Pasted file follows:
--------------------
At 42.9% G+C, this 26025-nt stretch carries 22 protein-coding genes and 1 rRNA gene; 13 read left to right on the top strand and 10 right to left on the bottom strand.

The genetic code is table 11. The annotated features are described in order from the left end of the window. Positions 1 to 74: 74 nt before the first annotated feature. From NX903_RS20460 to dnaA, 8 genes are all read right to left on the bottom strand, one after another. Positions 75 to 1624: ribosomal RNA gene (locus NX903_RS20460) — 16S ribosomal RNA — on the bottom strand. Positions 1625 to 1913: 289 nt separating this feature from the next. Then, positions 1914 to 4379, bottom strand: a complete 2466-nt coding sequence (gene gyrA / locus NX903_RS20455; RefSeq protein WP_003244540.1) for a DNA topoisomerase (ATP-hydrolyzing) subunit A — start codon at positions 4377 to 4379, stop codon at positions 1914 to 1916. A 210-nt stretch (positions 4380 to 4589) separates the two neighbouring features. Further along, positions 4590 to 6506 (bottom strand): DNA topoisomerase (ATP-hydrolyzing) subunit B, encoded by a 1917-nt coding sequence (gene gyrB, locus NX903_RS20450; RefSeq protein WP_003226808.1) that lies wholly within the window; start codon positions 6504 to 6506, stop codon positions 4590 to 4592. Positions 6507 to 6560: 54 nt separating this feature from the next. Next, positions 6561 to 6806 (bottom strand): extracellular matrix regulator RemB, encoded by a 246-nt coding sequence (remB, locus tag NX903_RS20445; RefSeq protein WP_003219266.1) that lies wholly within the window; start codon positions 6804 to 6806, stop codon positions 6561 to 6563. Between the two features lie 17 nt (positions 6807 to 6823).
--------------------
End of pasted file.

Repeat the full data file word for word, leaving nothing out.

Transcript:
At 42.9% G+C, this 26025-nt stretch carries 22 protein-coding genes and 1 rRNA gene; 13 read left to right on the top strand and 10 right to left on the bottom strand.

The genetic code is table 11. The annotated features are described in order from the left end of the window. Positions 1 to 74: 74 nt before the first annotated feature. From NX903_RS20460 to dnaA, 8 genes are all read right to left on the bottom strand, one after another. Positions 75 to 1624: ribosomal RNA gene (locus NX903_RS20460) — 16S ribosomal RNA — on the bottom strand. Positions 1625 to 1913: 289 nt separating this feature from the next. Then, positions 1914 to 4379, bottom strand: a complete 2466-nt coding sequence (gene gyrA / locus NX903_RS20455; RefSeq protein WP_003244540.1) for a DNA topoisomerase (ATP-hydrolyzing) subunit A — start codon at positions 4377 to 4379, stop codon at positions 1914 to 1916. A 210-nt stretch (positions 4380 to 4589) separates the two neighbouring features. Further along, positions 4590 to 6506 (bottom strand): DNA topoisomerase (ATP-hydrolyzing) subunit B, encoded by a 1917-nt coding sequence (gene gyrB, locus NX903_RS20450; RefSeq protein WP_003226808.1) that lies wholly within the window; start codon positions 6504 to 6506, stop codon positions 4590 to 4592. Positions 6507 to 6560: 54 nt separating this feature from the next. Next, positions 6561 to 6806 (bottom strand): extracellular matrix regulator RemB, encoded by a 246-nt coding sequence (remB, locus tag NX903_RS20445; RefSeq protein WP_003219266.1) that lies wholly within the window; start codon positions 6804 to 6806, stop codon positions 6561 to 6563. Between the two features lie 17 nt (positions 6807 to 6823).